Friday, July 23, 2010

The Case of the Blue-Tinted Photograph

The blue-tinted photograph is of a small town, and because of its blue color, the image looks like a view from a dream. It shows a dirt road, and on the dirt road is a man driving a cart being pulled by a single horse. In the back of the cart there are two trunks. He is heading away from the photographer, driving toward the little town. No other person is visible in the photo. A few homes dot the street.

The mysterious denim-colored photograph
I was tipped off about the photo by my friend Lanza Teague, who shares an intere
st in old-time Kerr County photographs. "Interest" might be too mild a word; Lanza and I are a little obsessed with old Kerr County photographs.

This particular image was something of a mystery. Was it of Kerrville? If so, from where was it taken? And when?

There are a few of us in town who collect photographs of our community. Some have amassed large collections (at great expense); others specialize. My own collection is small but special. I love old Kerr County photos, and most of them have been given to me by readers of this column.

I suppose because of my work at the print shop, I have a good memory for images, and can often look at a photo of Kerrville and make a good guess about its age and its subject, and from what part of the city it was taken. It's as if I've built a mental map of our community from the old photographs, a map of a place that no longer exists, and, for that matter, ceased to exist sixty years before I was born.

Dating a photograph is easier when there are automobiles in the image. (Horses are no help in this regard. Each model year of horses looks very similar to other model years.) Sometimes a landmark will be visible in an old photograph, like a building, for which you have a firm date of construction. Sometimes a landmark will be missing, and that helps, too, by letting you know the photograph was taken before a certain date.

Looking at the blue-tinted photo I vaguely remembered another scene from an old postcard, a postcard I had first seen back when the City of Kerrville celebrated its centennial -- back in 1989. Our print shop had printed thousands of copies of the postcard to give away at the centennial celebration; in fact, I had attempted to take a photo from exactly the same spot as the original photo, for a "then" and "now" effect. In the old postcard you could see the Charles Schreiner Company, Captain Schreiner's home, the Guthrie building, and the third Kerr County Courthouse.

The old postcard
The old postcard photograph had been taken from the cupola of the Tivy Hotel, facing northwest, following Main Street toward the courthouse square. Since the cupola was no longer on top of the hotel, I improvised, getting a pole and bolting my camera to its tip. I cannot remember clearly whether I had permission to climb the old hotel, but I certainly remember the climb. Standing up there I remember thinking I could easily fall and break my neck, but I really wanted to get that shot. So, once on top of the old hotel, I hoisted high my camera high above my head, using the pole, setting the timer to click the photo. This was before digital cameras; I shot in film and climbed down from the roof of the old hotel not knowing if any of my photographs had captured the scene. Fortunately one of the many shots was usable, and we printed thousands of copies to give away in 1989.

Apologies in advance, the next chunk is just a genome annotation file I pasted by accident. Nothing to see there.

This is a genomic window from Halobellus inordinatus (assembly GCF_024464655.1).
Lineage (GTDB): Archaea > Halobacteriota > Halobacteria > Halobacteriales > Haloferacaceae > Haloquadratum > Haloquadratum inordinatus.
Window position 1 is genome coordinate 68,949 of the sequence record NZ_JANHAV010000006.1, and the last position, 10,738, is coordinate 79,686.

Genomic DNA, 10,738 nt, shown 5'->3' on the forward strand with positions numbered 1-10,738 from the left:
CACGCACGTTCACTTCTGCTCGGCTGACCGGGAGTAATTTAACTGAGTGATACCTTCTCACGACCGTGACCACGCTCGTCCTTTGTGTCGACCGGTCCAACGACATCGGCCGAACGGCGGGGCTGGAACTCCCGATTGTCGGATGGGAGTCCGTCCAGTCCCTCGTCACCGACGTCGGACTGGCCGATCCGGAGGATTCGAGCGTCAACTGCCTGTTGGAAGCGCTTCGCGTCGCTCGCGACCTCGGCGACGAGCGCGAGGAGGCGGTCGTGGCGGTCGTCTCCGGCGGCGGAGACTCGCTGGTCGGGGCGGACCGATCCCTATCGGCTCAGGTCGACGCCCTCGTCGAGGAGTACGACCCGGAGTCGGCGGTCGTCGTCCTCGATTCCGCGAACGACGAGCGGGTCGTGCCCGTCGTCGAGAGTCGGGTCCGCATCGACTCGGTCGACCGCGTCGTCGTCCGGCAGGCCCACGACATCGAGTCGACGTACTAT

This new, blue-tinted mystery photograph seemed similar, at least in my memory, to that long-ago postcard. Digging through my files I pulled out the old postcard and was pleased to see the scenes almost perfectly matched.

Tivy Hotel
The differences were subtle: the trees were a lot smaller, and there were no telephone or electric poles in the mystery photo, and St Peter's Episcopal Church was missing something important: its bell tower. Almost all of the homes in the postcard show some alteration from the homes in the mystery photo; porches have been enclosed, trellises built. The mystery photo was also taken from a lower angle: perhaps from the second story balcony instead of from the cupola.

That missing bell tower, though, reminded me of a paragraph from a brief history of St Peter's Episcopal Church, found in the Kerr County Album: "The bell in the church tower bears these words, 'Placed in St. Peter's Church through the efforts of the Ladies' Guild, 1898.'"

That means this image is of Kerrville and was taken before 1898.

If I'm correct, this is the oldest photograph of Kerrville for which I can confirm a date. (The previous record holder was 1903, because the photographer had scrawled the date on the face of the print.) Other images in my collection may be older, but none upon which I can fix a firm date. Yet.

Until next week, all the best.

Joe Herring Jr. is a Kerrville native whose hobbies include collecting Kerrville photographs and Kerrville ephemera. If you have something you'd like to contribute to his collection, bring it by the print shop on Water Street. You can connect with him at

1 comment:

  1. Can you belive the old Tivy hotel is for sale- I hope someone buys it and makes it into a museum of some type- instead of tearing it down.


Please remember this is a rated "family" blog. Anything worse than a "PG" rated comment will not be posted. Grandmas and their grandkids read this, so please, be considerate.



Related Posts with Thumbnails